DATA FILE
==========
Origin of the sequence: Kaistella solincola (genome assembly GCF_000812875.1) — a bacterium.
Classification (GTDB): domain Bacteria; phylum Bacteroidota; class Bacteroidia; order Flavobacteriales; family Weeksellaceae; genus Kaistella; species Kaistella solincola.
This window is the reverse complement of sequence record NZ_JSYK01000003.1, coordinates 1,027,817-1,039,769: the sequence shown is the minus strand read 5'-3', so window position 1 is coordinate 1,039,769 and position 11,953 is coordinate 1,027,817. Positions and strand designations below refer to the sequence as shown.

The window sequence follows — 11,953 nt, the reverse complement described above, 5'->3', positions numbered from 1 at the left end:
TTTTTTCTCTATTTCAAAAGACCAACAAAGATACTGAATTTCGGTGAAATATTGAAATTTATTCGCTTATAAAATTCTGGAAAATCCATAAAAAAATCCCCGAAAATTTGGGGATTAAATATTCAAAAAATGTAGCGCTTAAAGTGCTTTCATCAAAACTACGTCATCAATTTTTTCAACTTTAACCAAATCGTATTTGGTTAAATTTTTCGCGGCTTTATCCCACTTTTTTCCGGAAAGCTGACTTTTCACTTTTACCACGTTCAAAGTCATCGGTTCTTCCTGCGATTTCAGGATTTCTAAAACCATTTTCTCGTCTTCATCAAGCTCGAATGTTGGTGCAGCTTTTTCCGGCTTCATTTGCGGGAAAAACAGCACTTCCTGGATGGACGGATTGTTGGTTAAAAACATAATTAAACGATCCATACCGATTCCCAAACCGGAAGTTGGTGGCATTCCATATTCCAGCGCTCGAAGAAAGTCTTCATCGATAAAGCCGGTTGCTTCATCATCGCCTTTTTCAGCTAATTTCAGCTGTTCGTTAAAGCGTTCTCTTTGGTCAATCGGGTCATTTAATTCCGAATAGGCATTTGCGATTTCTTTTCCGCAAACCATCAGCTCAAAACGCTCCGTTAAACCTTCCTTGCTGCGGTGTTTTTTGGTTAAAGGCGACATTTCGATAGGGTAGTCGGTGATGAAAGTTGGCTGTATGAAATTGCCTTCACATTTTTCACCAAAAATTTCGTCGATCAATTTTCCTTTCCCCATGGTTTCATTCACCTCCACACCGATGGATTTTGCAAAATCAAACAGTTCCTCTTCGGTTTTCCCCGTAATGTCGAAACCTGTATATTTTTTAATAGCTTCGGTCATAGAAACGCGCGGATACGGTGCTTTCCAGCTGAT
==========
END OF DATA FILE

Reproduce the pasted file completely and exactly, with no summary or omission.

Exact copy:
Origin of the sequence: Kaistella solincola (genome assembly GCF_000812875.1) — a bacterium.
Classification (GTDB): domain Bacteria; phylum Bacteroidota; class Bacteroidia; order Flavobacteriales; family Weeksellaceae; genus Kaistella; species Kaistella solincola.
This window is the reverse complement of sequence record NZ_JSYK01000003.1, coordinates 1,027,817-1,039,769: the sequence shown is the minus strand read 5'-3', so window position 1 is coordinate 1,039,769 and position 11,953 is coordinate 1,027,817. Positions and strand designations below refer to the sequence as shown.

The window sequence follows — 11,953 nt, the reverse complement described above, 5'->3', positions numbered from 1 at the left end:
TTTTTTCTCTATTTCAAAAGACCAACAAAGATACTGAATTTCGGTGAAATATTGAAATTTATTCGCTTATAAAATTCTGGAAAATCCATAAAAAAATCCCCGAAAATTTGGGGATTAAATATTCAAAAAATGTAGCGCTTAAAGTGCTTTCATCAAAACTACGTCATCAATTTTTTCAACTTTAACCAAATCGTATTTGGTTAAATTTTTCGCGGCTTTATCCCACTTTTTTCCGGAAAGCTGACTTTTCACTTTTACCACGTTCAAAGTCATCGGTTCTTCCTGCGATTTCAGGATTTCTAAAACCATTTTCTCGTCTTCATCAAGCTCGAATGTTGGTGCAGCTTTTTCCGGCTTCATTTGCGGGAAAAACAGCACTTCCTGGATGGACGGATTGTTGGTTAAAAACATAATTAAACGATCCATACCGATTCCCAAACCGGAAGTTGGTGGCATTCCATATTCCAGCGCTCGAAGAAAGTCTTCATCGATAAAGCCGGTTGCTTCATCATCGCCTTTTTCAGCTAATTTCAGCTGTTCGTTAAAGCGTTCTCTTTGGTCAATCGGGTCATTTAATTCCGAATAGGCATTTGCGATTTCTTTTCCGCAAACCATCAGCTCAAAACGCTCCGTTAAACCTTCCTTGCTGCGGTGTTTTTTGGTTAAAGGCGACATTTCGATAGGGTAGTCGGTGATGAAAGTTGGCTGTATGAAATTGCCTTCACATTTTTCACCAAAAATTTCGTCGATCAATTTTCCTTTCCCCATGGTTTCATTCACCTCCACACCGATGGATTTTGCAAAATCAAACAGTTCCTCTTCGGTTTTCCCCGTAATGTCGAAACCTGTATATTTTTTAATAGCTTCGGTCATAGAAACGCGCGGATACGGTGCTTTCCAGCTGAT